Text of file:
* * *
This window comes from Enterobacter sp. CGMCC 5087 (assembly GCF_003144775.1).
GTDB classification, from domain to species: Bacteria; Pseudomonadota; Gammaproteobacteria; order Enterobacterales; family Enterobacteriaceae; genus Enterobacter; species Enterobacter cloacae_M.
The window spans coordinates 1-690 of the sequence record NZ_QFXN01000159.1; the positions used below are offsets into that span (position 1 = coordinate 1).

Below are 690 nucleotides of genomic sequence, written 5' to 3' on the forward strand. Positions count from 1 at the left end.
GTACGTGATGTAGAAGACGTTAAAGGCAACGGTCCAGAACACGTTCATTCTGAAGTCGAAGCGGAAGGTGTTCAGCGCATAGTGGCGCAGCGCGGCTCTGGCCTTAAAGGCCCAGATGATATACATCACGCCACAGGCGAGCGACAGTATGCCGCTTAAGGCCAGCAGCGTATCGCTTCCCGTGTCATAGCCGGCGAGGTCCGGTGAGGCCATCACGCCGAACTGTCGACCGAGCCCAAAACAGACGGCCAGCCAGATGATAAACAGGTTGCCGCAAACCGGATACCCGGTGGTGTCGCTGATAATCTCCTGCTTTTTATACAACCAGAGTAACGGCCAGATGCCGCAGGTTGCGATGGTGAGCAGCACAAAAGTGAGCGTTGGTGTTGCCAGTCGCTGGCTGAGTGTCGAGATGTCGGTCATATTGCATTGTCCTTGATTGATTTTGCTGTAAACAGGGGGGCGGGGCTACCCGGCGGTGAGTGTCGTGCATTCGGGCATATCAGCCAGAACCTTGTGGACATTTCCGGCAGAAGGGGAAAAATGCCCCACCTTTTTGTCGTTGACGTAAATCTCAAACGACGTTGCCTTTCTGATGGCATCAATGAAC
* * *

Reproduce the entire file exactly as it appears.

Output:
This window comes from Enterobacter sp. CGMCC 5087 (assembly GCF_003144775.1).
GTDB classification, from domain to species: Bacteria; Pseudomonadota; Gammaproteobacteria; order Enterobacterales; family Enterobacteriaceae; genus Enterobacter; species Enterobacter cloacae_M.
The window spans coordinates 1-690 of the sequence record NZ_QFXN01000159.1; the positions used below are offsets into that span (position 1 = coordinate 1).

Below are 690 nucleotides of genomic sequence, written 5' to 3' on the forward strand. Positions count from 1 at the left end.
GTACGTGATGTAGAAGACGTTAAAGGCAACGGTCCAGAACACGTTCATTCTGAAGTCGAAGCGGAAGGTGTTCAGCGCATAGTGGCGCAGCGCGGCTCTGGCCTTAAAGGCCCAGATGATATACATCACGCCACAGGCGAGCGACAGTATGCCGCTTAAGGCCAGCAGCGTATCGCTTCCCGTGTCATAGCCGGCGAGGTCCGGTGAGGCCATCACGCCGAACTGTCGACCGAGCCCAAAACAGACGGCCAGCCAGATGATAAACAGGTTGCCGCAAACCGGATACCCGGTGGTGTCGCTGATAATCTCCTGCTTTTTATACAACCAGAGTAACGGCCAGATGCCGCAGGTTGCGATGGTGAGCAGCACAAAAGTGAGCGTTGGTGTTGCCAGTCGCTGGCTGAGTGTCGAGATGTCGGTCATATTGCATTGTCCTTGATTGATTTTGCTGTAAACAGGGGGGCGGGGCTACCCGGCGGTGAGTGTCGTGCATTCGGGCATATCAGCCAGAACCTTGTGGACATTTCCGGCAGAAGGGGAAAAATGCCCCACCTTTTTGTCGTTGACGTAAATCTCAAACGACGTTGCCTTTCTGATGGCATCAATGAAC